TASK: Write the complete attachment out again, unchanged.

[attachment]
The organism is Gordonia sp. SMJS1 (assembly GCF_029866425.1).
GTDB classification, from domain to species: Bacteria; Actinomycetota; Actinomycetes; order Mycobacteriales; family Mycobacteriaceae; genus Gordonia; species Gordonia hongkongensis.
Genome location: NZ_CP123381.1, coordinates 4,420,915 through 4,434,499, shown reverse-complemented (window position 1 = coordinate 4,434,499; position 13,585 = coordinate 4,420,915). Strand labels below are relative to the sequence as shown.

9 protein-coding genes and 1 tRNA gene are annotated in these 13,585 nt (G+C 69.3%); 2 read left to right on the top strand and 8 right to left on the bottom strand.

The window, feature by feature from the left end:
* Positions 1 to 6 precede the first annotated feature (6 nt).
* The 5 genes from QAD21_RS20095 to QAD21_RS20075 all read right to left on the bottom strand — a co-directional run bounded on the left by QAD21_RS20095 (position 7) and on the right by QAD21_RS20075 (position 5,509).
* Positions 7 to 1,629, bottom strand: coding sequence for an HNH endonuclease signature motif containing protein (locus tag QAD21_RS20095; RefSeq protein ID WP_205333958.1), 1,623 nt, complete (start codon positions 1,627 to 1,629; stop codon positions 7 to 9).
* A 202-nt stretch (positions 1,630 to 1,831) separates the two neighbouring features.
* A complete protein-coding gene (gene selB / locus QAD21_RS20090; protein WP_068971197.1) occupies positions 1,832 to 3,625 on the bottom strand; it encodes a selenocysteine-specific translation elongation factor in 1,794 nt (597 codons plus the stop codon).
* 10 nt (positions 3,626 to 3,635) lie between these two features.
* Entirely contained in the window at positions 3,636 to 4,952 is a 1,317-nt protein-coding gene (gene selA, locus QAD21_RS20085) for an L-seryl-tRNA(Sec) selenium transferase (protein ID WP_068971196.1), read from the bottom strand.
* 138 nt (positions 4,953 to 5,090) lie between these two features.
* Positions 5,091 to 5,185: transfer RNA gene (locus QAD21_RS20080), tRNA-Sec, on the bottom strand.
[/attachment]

The organism is Gordonia sp. SMJS1 (assembly GCF_029866425.1).
GTDB classification, from domain to species: Bacteria; Actinomycetota; Actinomycetes; order Mycobacteriales; family Mycobacteriaceae; genus Gordonia; species Gordonia hongkongensis.
Genome location: NZ_CP123381.1, coordinates 4,420,915 through 4,434,499, shown reverse-complemented (window position 1 = coordinate 4,434,499; position 13,585 = coordinate 4,420,915). Strand labels below are relative to the sequence as shown.

9 protein-coding genes and 1 tRNA gene are annotated in these 13,585 nt (G+C 69.3%); 2 read left to right on the top strand and 8 right to left on the bottom strand.

The window, feature by feature from the left end:
* Positions 1 to 6 precede the first annotated feature (6 nt).
* The 5 genes from QAD21_RS20095 to QAD21_RS20075 all read right to left on the bottom strand — a co-directional run bounded on the left by QAD21_RS20095 (position 7) and on the right by QAD21_RS20075 (position 5,509).
* Positions 7 to 1,629, bottom strand: coding sequence for an HNH endonuclease signature motif containing protein (locus tag QAD21_RS20095; RefSeq protein ID WP_205333958.1), 1,623 nt, complete (start codon positions 1,627 to 1,629; stop codon positions 7 to 9).
* A 202-nt stretch (positions 1,630 to 1,831) separates the two neighbouring features.
* A complete protein-coding gene (gene selB / locus QAD21_RS20090; protein WP_068971197.1) occupies positions 1,832 to 3,625 on the bottom strand; it encodes a selenocysteine-specific translation elongation factor in 1,794 nt (597 codons plus the stop codon).
* 10 nt (positions 3,626 to 3,635) lie between these two features.
* Entirely contained in the window at positions 3,636 to 4,952 is a 1,317-nt protein-coding gene (gene selA, locus QAD21_RS20085) for an L-seryl-tRNA(Sec) selenium transferase (protein ID WP_068971196.1), read from the bottom strand.
* 138 nt (positions 4,953 to 5,090) lie between these two features.
* Positions 5,091 to 5,185: transfer RNA gene (locus QAD21_RS20080), tRNA-Sec, on the bottom strand.